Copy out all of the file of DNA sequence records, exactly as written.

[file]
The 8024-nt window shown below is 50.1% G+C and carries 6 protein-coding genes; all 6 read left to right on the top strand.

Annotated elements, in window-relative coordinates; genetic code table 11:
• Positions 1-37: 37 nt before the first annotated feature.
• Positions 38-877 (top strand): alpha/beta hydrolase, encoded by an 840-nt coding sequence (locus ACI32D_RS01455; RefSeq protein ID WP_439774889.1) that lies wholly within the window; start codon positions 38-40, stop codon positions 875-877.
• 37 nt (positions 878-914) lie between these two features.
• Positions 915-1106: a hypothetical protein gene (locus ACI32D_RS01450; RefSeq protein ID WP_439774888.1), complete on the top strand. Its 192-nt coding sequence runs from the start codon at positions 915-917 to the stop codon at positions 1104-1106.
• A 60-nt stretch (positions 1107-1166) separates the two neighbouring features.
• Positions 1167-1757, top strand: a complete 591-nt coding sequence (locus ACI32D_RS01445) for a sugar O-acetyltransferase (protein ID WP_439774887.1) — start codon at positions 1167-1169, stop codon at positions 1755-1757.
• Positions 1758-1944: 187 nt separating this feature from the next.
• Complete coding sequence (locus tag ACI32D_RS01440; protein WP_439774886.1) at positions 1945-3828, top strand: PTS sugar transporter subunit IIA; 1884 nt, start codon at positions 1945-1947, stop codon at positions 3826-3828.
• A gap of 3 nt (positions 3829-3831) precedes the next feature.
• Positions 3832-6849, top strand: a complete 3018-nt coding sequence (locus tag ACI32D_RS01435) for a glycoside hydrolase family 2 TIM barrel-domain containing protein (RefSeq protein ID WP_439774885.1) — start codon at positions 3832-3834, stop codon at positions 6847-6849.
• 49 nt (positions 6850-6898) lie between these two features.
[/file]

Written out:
The 8024-nt window shown below is 50.1% G+C and carries 6 protein-coding genes; all 6 read left to right on the top strand.

Annotated elements, in window-relative coordinates; genetic code table 11:
• Positions 1-37: 37 nt before the first annotated feature.
• Positions 38-877 (top strand): alpha/beta hydrolase, encoded by an 840-nt coding sequence (locus ACI32D_RS01455; RefSeq protein ID WP_439774889.1) that lies wholly within the window; start codon positions 38-40, stop codon positions 875-877.
• 37 nt (positions 878-914) lie between these two features.
• Positions 915-1106: a hypothetical protein gene (locus ACI32D_RS01450; RefSeq protein ID WP_439774888.1), complete on the top strand. Its 192-nt coding sequence runs from the start codon at positions 915-917 to the stop codon at positions 1104-1106.
• A 60-nt stretch (positions 1107-1166) separates the two neighbouring features.
• Positions 1167-1757, top strand: a complete 591-nt coding sequence (locus ACI32D_RS01445) for a sugar O-acetyltransferase (protein ID WP_439774887.1) — start codon at positions 1167-1169, stop codon at positions 1755-1757.
• Positions 1758-1944: 187 nt separating this feature from the next.
• Complete coding sequence (locus tag ACI32D_RS01440; protein WP_439774886.1) at positions 1945-3828, top strand: PTS sugar transporter subunit IIA; 1884 nt, start codon at positions 1945-1947, stop codon at positions 3826-3828.
• A gap of 3 nt (positions 3829-3831) precedes the next feature.
• Positions 3832-6849, top strand: a complete 3018-nt coding sequence (locus tag ACI32D_RS01435) for a glycoside hydrolase family 2 TIM barrel-domain containing protein (RefSeq protein ID WP_439774885.1) — start codon at positions 3832-3834, stop codon at positions 6847-6849.
• 49 nt (positions 6850-6898) lie between these two features.